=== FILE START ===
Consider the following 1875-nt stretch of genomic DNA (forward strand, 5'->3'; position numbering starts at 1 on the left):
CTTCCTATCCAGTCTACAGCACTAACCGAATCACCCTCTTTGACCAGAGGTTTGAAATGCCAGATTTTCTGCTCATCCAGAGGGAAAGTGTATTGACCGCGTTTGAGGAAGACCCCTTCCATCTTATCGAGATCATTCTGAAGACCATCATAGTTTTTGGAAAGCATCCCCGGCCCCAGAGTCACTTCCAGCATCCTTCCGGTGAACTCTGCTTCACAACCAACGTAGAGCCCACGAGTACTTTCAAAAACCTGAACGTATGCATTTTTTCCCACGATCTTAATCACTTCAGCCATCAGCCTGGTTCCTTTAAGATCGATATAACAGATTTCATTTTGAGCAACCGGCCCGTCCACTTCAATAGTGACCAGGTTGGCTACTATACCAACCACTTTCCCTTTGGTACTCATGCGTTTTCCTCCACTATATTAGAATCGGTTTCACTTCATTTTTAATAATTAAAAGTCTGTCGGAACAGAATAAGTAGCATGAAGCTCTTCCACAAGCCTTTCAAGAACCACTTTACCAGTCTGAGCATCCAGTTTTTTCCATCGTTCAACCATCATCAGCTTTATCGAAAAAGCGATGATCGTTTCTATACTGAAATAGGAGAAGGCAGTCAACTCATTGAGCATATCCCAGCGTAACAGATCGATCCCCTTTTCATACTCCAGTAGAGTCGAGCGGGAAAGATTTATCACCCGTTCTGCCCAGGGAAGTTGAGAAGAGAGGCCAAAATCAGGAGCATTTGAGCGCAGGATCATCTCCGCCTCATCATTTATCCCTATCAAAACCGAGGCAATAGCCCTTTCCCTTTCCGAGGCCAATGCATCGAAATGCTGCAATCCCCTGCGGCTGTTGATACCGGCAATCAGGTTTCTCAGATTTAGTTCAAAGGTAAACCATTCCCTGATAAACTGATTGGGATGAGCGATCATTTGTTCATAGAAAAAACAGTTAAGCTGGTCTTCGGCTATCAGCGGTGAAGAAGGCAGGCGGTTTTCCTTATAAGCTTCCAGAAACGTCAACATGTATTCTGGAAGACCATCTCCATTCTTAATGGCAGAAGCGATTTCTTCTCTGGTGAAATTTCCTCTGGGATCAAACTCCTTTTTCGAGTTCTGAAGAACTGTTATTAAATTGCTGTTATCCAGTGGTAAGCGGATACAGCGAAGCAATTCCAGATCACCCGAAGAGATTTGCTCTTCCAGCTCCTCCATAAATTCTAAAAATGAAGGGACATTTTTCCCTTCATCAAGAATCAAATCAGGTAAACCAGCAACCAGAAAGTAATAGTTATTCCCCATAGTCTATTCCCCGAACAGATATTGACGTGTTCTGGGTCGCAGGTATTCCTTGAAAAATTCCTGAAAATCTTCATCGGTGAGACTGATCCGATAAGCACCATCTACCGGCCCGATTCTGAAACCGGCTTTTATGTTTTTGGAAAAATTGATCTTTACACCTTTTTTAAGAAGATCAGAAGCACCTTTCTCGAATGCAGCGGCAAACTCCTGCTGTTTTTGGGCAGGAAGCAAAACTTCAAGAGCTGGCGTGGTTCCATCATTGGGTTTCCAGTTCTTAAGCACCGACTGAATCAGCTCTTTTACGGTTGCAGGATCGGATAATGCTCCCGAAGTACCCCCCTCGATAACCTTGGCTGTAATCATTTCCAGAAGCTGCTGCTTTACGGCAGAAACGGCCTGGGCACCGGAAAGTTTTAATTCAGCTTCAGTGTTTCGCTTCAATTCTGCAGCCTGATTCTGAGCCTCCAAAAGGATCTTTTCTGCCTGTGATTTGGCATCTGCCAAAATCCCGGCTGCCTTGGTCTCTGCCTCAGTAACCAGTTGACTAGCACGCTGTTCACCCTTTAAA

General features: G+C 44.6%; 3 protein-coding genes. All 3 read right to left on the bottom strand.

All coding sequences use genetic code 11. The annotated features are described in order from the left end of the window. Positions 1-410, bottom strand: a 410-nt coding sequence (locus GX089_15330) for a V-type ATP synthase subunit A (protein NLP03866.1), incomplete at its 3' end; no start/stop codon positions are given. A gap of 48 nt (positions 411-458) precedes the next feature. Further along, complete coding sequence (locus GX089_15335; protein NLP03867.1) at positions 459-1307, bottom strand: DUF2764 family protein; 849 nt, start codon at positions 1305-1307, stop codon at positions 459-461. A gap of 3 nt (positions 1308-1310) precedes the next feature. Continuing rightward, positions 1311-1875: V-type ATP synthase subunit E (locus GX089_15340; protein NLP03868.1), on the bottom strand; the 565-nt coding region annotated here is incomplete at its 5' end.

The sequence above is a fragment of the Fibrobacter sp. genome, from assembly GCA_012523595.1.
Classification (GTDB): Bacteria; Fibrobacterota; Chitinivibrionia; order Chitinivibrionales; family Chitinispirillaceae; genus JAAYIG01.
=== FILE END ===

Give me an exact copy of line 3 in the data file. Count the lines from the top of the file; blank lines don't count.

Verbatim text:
General features: G+C 44.6%; 3 protein-coding genes. All 3 read right to left on the bottom strand.